Administering the centre of the upper Nujiang Valley, Fugong County has one of Yunnan’s smallest Han populations, with not many more than a few thousand living in Fugong Town. Lisu make up more than seventy five percent of the ninety thousand strong population, with the rest being Nu.
Hemmed in by mountains on either side of the river, Fugong County is laid out along the one and only highway that runs through southern Fugong from Liuku to Gongshan in the north. There are no roads to speak off that reach into the mountains on either side, even though a number of tracks cross the mountains, the most interesting being one that crosses the Gaoligong Mountains to the west into Burma.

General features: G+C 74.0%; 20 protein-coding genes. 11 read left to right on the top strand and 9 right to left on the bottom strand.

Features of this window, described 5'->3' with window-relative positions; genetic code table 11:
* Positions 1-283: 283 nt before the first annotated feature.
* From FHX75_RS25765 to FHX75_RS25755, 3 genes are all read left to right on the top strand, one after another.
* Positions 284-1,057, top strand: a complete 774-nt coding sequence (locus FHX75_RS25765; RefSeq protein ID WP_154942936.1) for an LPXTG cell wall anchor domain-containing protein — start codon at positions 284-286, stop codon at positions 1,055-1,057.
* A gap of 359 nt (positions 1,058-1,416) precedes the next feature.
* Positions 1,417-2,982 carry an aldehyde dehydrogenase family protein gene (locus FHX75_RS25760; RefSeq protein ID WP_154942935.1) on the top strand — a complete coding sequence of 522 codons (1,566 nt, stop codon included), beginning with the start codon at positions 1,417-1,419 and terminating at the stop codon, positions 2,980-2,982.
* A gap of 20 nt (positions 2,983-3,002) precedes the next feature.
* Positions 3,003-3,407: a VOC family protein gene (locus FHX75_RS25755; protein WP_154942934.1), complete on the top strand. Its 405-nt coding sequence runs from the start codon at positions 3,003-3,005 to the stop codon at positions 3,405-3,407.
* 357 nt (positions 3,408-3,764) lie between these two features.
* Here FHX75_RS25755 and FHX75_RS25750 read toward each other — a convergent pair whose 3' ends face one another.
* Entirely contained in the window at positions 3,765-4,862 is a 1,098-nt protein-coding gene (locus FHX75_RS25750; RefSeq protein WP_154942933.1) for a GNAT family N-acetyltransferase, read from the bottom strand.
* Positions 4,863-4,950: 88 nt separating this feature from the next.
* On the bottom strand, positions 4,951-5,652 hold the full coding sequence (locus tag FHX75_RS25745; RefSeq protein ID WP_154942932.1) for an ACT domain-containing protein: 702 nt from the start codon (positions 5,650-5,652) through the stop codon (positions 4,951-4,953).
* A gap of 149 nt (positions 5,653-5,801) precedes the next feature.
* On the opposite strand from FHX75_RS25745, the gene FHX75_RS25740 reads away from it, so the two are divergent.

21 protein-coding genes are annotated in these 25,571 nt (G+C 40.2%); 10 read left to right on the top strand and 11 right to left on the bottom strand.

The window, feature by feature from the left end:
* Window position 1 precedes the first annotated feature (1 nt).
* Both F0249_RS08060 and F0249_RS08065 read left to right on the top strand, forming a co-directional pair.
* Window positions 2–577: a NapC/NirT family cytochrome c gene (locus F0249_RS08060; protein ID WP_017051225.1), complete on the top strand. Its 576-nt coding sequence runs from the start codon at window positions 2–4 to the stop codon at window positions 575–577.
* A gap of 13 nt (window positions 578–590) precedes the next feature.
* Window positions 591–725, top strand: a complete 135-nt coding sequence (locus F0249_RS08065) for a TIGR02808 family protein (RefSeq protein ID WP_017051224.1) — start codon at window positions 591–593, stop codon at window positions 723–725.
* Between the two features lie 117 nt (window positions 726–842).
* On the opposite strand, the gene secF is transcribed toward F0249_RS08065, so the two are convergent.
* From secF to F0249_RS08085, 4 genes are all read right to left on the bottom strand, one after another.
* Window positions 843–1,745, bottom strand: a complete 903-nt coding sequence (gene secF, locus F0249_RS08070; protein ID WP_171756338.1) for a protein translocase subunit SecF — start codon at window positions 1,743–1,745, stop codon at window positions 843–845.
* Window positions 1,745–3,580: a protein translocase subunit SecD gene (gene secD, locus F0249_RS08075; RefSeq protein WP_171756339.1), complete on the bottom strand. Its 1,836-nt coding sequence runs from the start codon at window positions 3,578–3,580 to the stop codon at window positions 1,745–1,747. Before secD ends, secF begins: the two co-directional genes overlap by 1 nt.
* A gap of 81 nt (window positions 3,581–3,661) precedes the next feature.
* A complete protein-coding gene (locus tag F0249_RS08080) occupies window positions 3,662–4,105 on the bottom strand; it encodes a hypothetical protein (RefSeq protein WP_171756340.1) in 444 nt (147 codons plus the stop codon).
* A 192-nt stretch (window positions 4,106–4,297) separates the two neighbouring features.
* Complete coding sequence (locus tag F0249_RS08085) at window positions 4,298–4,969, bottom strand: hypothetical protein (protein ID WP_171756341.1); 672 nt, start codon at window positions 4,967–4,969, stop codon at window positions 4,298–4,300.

Large parts of the Lisu population are Christian, surviving remnants of western protestant missionary efforts in the first third of the 20th century. Many churches are dotted around the gorge with pretty active communities.
The Nujiang Canyon, on Yunnan's western frontier, was until the 1930s a blank area on the map that not even Chinese troops dared to enter. In 1905 two British explorers made the first foray into this land of the Black Lisu.
The main road through Fugong is slow, but in good condition and Fugong has a number of reasonable hotels. Accommodation in the townships remains pretty simple.